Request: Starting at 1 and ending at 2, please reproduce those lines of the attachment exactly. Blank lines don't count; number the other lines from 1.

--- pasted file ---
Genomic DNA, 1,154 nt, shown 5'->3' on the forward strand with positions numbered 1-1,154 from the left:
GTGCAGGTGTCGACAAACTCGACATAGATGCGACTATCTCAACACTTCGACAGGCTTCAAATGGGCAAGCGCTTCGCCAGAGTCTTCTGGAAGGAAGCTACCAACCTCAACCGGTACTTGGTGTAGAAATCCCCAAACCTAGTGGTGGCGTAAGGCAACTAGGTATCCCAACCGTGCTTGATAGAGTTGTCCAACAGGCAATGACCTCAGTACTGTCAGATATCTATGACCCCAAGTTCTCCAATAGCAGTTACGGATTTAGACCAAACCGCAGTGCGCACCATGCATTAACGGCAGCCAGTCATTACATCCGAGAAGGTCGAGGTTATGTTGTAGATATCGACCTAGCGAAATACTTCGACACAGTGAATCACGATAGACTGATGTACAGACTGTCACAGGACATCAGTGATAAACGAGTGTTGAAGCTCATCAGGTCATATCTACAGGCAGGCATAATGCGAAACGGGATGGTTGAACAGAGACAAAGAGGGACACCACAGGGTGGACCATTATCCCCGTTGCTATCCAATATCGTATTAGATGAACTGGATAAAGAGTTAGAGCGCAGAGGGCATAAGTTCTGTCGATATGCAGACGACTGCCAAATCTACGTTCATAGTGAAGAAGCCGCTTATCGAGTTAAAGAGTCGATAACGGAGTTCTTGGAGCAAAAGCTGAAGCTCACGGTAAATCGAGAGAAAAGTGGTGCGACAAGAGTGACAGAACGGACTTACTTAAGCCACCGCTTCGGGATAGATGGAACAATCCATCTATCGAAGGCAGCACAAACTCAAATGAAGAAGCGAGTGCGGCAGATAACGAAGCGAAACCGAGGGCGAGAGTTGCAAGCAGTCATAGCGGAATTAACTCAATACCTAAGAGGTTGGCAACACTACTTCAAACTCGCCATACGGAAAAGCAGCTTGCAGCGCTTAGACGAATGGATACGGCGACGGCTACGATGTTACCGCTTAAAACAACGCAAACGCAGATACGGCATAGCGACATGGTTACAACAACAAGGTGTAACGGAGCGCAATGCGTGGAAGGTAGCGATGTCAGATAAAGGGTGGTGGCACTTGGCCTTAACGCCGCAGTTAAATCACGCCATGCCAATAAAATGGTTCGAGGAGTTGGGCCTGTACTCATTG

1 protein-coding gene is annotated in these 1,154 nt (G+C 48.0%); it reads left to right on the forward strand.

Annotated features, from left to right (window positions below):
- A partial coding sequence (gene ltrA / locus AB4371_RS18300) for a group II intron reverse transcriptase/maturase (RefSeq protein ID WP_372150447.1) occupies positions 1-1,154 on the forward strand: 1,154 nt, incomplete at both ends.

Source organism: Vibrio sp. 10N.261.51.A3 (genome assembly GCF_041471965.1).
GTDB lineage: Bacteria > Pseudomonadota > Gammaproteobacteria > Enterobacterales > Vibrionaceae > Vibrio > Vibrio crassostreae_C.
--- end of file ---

Genomic DNA, 1,154 nt, shown 5'->3' on the forward strand with positions numbered 1-1,154 from the left:
GTGCAGGTGTCGACAAACTCGACATAGATGCGACTATCTCAACACTTCGACAGGCTTCAAATGGGCAAGCGCTTCGCCAGAGTCTTCTGGAAGGAAGCTACCAACCTCAACCGGTACTTGGTGTAGAAATCCCCAAACCTAGTGGTGGCGTAAGGCAACTAGGTATCCCAACCGTGCTTGATAGAGTTGTCCAACAGGCAATGACCTCAGTACTGTCAGATATCTATGACCCCAAGTTCTCCAATAGCAGTTACGGATTTAGACCAAACCGCAGTGCGCACCATGCATTAACGGCAGCCAGTCATTACATCCGAGAAGGTCGAGGTTATGTTGTAGATATCGACCTAGCGAAATACTTCGACACAGTGAATCACGATAGACTGATGTACAGACTGTCACAGGACATCAGTGATAAACGAGTGTTGAAGCTCATCAGGTCATATCTACAGGCAGGCATAATGCGAAACGGGATGGTTGAACAGAGACAAAGAGGGACACCACAGGGTGGACCATTATCCCCGTTGCTATCCAATATCGTATTAGATGAACTGGATAAAGAGTTAGAGCGCAGAGGGCATAAGTTCTGTCGATATGCAGACGACTGCCAAATCTACGTTCATAGTGAAGAAGCCGCTTATCGAGTTAAAGAGTCGATAACGGAGTTCTTGGAGCAAAAGCTGAAGCTCACGGTAAATCGAGAGAAAAGTGGTGCGACAAGAGTGACAGAACGGACTTACTTAAGCCACCGCTTCGGGATAGATGGAACAATCCATCTATCGAAGGCAGCACAAACTCAAATGAAGAAGCGAGTGCGGCAGATAACGAAGCGAAACCGAGGGCGAGAGTTGCAAGCAGTCATAGCGGAATTAACTCAATACCTAAGAGGTTGGCAACACTACTTCAAACTCGCCATACGGAAAAGCAGCTTGCAGCGCTTAGACGAATGGATACGGCGACGGCTACGATGTTACCGCTTAAAACAACGCAAACGCAGATACGGCATAGCGACATGGTTACAACAACAAGGTGTAACGGAGCGCAATGCGTGGAAGGTAGCGATGTCAGATAAAGGGTGGTGGCACTTGGCCTTAACGCCGCAGTTAAATCACGCCATGCCAATAAAATGGTTCGAGGAGTTGGGCCTGTACTCATTG